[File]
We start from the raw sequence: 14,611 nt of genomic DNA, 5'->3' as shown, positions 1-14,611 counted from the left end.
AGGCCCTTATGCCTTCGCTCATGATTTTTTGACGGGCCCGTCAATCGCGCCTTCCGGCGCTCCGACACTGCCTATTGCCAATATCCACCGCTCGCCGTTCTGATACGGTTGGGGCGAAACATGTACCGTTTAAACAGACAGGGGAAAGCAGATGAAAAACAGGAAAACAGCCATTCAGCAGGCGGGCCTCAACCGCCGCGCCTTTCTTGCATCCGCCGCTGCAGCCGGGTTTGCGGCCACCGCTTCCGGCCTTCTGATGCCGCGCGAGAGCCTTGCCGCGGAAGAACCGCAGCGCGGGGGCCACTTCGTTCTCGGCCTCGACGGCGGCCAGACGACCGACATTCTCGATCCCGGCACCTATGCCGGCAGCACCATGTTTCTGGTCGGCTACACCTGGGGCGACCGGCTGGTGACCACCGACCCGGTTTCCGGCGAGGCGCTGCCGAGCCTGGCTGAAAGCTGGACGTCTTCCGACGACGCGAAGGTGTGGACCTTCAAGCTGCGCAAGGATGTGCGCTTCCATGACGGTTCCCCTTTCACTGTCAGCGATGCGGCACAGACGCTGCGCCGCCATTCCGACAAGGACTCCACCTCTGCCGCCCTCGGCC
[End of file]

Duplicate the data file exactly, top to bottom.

We start from the raw sequence: 14,611 nt of genomic DNA, 5'->3' as shown, positions 1-14,611 counted from the left end.
AGGCCCTTATGCCTTCGCTCATGATTTTTTGACGGGCCCGTCAATCGCGCCTTCCGGCGCTCCGACACTGCCTATTGCCAATATCCACCGCTCGCCGTTCTGATACGGTTGGGGCGAAACATGTACCGTTTAAACAGACAGGGGAAAGCAGATGAAAAACAGGAAAACAGCCATTCAGCAGGCGGGCCTCAACCGCCGCGCCTTTCTTGCATCCGCCGCTGCAGCCGGGTTTGCGGCCACCGCTTCCGGCCTTCTGATGCCGCGCGAGAGCCTTGCCGCGGAAGAACCGCAGCGCGGGGGCCACTTCGTTCTCGGCCTCGACGGCGGCCAGACGACCGACATTCTCGATCCCGGCACCTATGCCGGCAGCACCATGTTTCTGGTCGGCTACACCTGGGGCGACCGGCTGGTGACCACCGACCCGGTTTCCGGCGAGGCGCTGCCGAGCCTGGCTGAAAGCTGGACGTCTTCCGACGACGCGAAGGTGTGGACCTTCAAGCTGCGCAAGGATGTGCGCTTCCATGACGGTTCCCCTTTCACTGTCAGCGATGCGGCACAGACGCTGCGCCGCCATTCCGACAAGGACTCCACCTCTGCCGCCCTCGGCC